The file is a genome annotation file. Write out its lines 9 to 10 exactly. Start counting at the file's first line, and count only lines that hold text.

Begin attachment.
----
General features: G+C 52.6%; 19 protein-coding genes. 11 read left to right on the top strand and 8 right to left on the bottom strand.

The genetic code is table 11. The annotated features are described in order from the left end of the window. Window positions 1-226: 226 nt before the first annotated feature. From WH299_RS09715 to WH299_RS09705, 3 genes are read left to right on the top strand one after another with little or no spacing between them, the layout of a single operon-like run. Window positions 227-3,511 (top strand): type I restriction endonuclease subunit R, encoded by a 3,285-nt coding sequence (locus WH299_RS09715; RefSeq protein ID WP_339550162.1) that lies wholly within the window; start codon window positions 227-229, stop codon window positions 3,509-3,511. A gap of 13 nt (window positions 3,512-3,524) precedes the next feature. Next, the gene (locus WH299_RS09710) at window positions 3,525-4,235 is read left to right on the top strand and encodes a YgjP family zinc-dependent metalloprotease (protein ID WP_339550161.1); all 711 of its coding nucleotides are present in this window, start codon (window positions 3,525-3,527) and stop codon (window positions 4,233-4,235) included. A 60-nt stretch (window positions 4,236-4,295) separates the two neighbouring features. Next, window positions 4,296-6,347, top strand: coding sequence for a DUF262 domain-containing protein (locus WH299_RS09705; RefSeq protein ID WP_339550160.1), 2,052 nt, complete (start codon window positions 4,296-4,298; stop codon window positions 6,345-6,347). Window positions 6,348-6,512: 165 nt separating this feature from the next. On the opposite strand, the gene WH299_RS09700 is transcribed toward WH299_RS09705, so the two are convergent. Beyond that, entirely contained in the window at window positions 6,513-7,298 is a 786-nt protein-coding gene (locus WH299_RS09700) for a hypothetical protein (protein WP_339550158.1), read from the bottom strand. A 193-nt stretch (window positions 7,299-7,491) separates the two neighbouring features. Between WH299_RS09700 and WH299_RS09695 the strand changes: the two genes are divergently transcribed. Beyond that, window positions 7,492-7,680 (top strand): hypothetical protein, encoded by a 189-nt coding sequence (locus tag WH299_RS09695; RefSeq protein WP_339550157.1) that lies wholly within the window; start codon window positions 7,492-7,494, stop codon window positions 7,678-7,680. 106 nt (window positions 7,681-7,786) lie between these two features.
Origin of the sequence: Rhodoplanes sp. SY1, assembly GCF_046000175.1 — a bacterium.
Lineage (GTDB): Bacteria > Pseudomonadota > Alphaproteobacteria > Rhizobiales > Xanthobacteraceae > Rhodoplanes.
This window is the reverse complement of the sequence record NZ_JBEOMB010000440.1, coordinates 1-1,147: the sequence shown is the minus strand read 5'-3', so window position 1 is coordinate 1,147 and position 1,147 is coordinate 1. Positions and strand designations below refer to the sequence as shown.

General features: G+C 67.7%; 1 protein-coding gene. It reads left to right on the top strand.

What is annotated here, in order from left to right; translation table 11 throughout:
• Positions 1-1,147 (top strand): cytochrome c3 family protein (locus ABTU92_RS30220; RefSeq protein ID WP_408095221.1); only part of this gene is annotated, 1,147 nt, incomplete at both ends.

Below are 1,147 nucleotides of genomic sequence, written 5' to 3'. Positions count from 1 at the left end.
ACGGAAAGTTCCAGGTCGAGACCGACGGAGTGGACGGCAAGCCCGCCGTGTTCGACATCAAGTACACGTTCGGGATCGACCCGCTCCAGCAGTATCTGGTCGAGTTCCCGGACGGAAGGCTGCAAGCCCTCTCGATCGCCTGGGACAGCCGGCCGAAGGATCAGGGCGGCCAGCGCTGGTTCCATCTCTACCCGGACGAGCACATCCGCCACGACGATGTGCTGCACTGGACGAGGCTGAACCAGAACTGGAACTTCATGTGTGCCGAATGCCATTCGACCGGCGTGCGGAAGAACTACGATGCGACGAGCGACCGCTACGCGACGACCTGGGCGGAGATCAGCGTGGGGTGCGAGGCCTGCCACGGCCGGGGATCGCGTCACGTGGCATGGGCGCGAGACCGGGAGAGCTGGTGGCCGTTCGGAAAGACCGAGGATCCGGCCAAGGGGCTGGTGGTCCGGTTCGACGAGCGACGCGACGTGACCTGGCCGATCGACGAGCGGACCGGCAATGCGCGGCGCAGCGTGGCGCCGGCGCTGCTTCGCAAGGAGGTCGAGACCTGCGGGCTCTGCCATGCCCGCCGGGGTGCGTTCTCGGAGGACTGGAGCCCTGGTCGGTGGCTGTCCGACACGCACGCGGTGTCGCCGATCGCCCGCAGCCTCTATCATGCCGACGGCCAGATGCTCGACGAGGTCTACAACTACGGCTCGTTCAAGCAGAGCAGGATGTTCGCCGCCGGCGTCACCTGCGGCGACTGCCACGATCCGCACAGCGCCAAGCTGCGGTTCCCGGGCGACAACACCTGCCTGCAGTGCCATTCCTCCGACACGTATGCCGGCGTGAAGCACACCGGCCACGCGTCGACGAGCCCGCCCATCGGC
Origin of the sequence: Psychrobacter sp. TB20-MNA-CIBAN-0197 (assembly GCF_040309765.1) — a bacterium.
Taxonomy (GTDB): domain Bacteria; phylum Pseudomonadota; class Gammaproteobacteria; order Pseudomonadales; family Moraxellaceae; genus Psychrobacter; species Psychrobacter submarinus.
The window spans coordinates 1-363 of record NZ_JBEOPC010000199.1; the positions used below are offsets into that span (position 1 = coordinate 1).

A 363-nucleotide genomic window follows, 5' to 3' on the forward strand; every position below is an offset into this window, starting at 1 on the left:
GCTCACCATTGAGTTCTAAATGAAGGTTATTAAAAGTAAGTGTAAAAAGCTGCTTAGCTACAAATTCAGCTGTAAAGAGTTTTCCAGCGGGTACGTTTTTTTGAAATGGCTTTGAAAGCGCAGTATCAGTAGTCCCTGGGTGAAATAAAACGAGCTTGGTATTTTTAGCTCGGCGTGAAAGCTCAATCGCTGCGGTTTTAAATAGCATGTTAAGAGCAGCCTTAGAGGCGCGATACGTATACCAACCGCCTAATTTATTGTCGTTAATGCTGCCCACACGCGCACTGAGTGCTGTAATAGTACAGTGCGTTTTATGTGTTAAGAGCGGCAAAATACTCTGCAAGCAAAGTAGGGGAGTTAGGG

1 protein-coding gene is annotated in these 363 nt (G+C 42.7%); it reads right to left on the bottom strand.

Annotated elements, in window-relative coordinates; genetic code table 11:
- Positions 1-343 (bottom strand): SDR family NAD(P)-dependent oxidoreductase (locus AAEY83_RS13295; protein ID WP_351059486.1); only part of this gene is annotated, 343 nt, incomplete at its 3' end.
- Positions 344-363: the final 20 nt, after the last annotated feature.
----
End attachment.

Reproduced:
Below are 1,147 nucleotides of genomic sequence, written 5' to 3'. Positions count from 1 at the left end.
ACGGAAAGTTCCAGGTCGAGACCGACGGAGTGGACGGCAAGCCCGCCGTGTTCGACATCAAGTACACGTTCGGGATCGACCCGCTCCAGCAGTATCTGGTCGAGTTCCCGGACGGAAGGCTGCAAGCCCTCTCGATCGCCTGGGACAGCCGGCCGAAGGATCAGGGCGGCCAGCGCTGGTTCCATCTCTACCCGGACGAGCACATCCGCCACGACGATGTGCTGCACTGGACGAGGCTGAACCAGAACTGGAACTTCATGTGTGCCGAATGCCATTCGACCGGCGTGCGGAAGAACTACGATGCGACGAGCGACCGCTACGCGACGACCTGGGCGGAGATCAGCGTGGGGTGCGAGGCCTGCCACGGCCGGGGATCGCGTCACGTGGCATGGGCGCGAGACCGGGAGAGCTGGTGGCCGTTCGGAAAGACCGAGGATCCGGCCAAGGGGCTGGTGGTCCGGTTCGACGAGCGACGCGACGTGACCTGGCCGATCGACGAGCGGACCGGCAATGCGCGGCGCAGCGTGGCGCCGGCGCTGCTTCGCAAGGAGGTCGAGACCTGCGGGCTCTGCCATGCCCGCCGGGGTGCGTTCTCGGAGGACTGGAGCCCTGGTCGGTGGCTGTCCGACACGCACGCGGTGTCGCCGATCGCCCGCAGCCTCTATCATGCCGACGGCCAGATGCTCGACGAGGTCTACAACTACGGCTCGTTCAAGCAGAGCAGGATGTTCGCCGCCGGCGTCACCTGCGGCGACTGCCACGATCCGCACAGCGCCAAGCTGCGGTTCCCGGGCGACAACACCTGCCTGCAGTGCCATTCCTCCGACACGTATGCCGGCGTGAAGCACACCGGCCACGCGTCGACGAGCCCGCCCATCGGC